CASH SAVAGE & THE LAST DRINKS
Dark, Deep, and unmistakably Australian
Ask Cash Savage how last year was and she’d tell you: “it was fucking awesome, but fucking hard”. It’s a statement that’s been instilled into the Melburnian’s growling alt-country for years, but never so strongly as on her newest album, One Of Us. In it, Cash Savage explores beauty, freedom and the darkness that seep into even the supposedly safest of realms: family, friendship, sleep and love. One Of Us is a record of duality, one that marks another stage of growth for Cash Savage & The Last Drinks.
The ecstatic highs and devastating lows of 2015 would shape One Of Us, Cash Savage and The Last Drinks’ debut album for new label, Mistletone Records. There was her marriage, a European tour and the loss of a few close friends and family to suicide. After a long spell from writing, allowing these emotional events to sink in, Cash Savage grabbed a six-pack, headed off to the studio, turned her guitar up to 12 and began composing the songs that would form One Of Us. Produced by Nick Finch and recorded by Nao Anzai at Head Gap in Melbourne, One Of Us follows on from 2013’s critically acclaimed, The Hypnotiser and is packed tight with the kind of well-crafted, country and blues ear candy the band has become known for.
Cash Savage opens One Of Us with “Falling, Landing”, a song of appreciation, with a lingering vision of potentially having been reduced to nothing. “Run With The Dogs”, “Sunday Morning” and “My Friend” continues to explore the reality that falling hard – both in love and in loss – demands a whole-world understanding that includes our darker sides. By the end of the record, on title track, One Of Us, Cash faces the actuality that even though we are together, ultimately we’re always alone.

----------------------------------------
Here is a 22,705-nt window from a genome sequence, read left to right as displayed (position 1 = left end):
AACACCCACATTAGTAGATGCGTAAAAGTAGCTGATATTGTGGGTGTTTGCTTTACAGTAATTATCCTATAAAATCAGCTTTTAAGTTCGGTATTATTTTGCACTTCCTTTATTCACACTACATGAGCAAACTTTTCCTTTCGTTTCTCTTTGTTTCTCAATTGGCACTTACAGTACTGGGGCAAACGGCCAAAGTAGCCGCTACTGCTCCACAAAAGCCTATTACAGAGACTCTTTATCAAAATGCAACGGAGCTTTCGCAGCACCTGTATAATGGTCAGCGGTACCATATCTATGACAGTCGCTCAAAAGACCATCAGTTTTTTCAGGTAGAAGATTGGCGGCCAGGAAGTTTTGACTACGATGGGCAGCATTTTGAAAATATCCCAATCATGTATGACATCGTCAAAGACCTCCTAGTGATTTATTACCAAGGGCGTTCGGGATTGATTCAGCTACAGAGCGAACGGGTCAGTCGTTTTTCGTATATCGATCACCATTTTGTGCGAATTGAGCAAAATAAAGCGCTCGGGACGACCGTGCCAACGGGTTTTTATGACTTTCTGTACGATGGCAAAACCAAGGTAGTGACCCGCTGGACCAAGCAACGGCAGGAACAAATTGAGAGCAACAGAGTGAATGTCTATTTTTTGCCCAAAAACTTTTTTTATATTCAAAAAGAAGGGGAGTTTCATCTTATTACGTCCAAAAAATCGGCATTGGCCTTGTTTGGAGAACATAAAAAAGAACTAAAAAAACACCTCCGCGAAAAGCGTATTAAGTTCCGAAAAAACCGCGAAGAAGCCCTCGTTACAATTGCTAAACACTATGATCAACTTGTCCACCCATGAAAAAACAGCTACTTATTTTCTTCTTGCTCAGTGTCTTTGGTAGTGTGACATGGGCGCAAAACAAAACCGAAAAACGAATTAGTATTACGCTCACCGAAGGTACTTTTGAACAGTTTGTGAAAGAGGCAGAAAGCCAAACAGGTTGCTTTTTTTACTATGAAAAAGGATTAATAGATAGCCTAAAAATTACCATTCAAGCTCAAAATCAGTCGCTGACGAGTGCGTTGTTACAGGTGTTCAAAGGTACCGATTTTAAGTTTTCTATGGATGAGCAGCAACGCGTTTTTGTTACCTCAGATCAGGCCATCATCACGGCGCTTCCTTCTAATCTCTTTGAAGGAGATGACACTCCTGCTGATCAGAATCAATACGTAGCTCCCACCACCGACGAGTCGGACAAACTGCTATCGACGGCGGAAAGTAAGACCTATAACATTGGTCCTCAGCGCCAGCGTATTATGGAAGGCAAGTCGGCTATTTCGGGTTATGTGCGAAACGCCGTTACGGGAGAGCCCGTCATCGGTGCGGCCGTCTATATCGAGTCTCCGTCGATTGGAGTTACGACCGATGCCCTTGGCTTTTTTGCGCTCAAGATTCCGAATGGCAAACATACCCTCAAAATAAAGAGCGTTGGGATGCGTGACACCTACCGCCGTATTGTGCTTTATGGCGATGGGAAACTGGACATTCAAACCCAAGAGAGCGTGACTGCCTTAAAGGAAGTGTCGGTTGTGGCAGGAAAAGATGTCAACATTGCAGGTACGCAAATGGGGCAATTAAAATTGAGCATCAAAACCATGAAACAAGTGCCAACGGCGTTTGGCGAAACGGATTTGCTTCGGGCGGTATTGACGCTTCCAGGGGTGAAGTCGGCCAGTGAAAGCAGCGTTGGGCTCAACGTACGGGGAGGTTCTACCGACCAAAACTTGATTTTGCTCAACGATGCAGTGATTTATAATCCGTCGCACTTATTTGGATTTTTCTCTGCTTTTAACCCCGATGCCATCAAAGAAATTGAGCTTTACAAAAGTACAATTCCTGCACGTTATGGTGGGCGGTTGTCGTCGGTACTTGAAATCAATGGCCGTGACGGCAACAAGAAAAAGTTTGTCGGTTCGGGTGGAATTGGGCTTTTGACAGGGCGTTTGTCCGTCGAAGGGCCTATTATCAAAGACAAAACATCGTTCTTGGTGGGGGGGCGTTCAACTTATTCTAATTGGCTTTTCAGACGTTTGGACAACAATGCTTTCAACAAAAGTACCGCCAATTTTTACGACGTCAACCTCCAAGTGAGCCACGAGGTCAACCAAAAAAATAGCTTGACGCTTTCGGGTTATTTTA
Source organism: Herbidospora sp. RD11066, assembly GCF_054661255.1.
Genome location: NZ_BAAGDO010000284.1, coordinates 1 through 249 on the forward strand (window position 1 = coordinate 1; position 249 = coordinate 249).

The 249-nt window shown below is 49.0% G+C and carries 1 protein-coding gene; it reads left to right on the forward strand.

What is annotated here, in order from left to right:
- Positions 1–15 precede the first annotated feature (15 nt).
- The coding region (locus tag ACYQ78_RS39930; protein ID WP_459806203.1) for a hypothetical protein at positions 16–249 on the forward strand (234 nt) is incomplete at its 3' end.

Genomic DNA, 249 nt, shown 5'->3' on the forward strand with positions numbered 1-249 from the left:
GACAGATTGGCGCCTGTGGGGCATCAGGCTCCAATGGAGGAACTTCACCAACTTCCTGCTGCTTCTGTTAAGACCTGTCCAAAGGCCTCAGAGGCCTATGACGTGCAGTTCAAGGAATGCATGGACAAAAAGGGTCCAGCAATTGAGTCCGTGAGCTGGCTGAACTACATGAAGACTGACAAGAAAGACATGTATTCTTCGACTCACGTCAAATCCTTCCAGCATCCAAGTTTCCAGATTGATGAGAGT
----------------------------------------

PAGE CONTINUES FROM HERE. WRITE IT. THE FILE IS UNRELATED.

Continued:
Influences beyond loss come in the form of bizarre occurrences, like “Do You Feel Loved”, which recounts witnessing a go-go dancing class in a local pub one rainy night and the insomnia tainted “Rat-A-Tat-Tat”. “Empty Page” comes from a long bout of writer’s block, while the hymnal ache of “Song For A Funeral” is where we find Cash’s ability to craft devastating honesty with her growling vocal exemplified. The Last Drinks added a multitude of instrumentation to the record, fleshing out Savage’s original compositions; Cash’s astonishing and confident vocals allow the musicians around her to flourish. Joe White provides soaring guitar work; Rene Mancuso contributes drums and percussion; Chris Lichti adds bass; and Brett Marshall lifts numerous songs with banjo accompaniments. Finally, Kat Mear on violin brings to light the eerie cadence and dramatic swells of the album’s dark side.
In the end, Cash fulfils the promise many heard on the first two albums and brings her most realised effort of song- writing and lyricism to fruition. The songs on One Of Us reflect the grieving that comes from loss and embrace the new road ahead. This new effort is bound to be regarded as Cash’s most intricate work to date.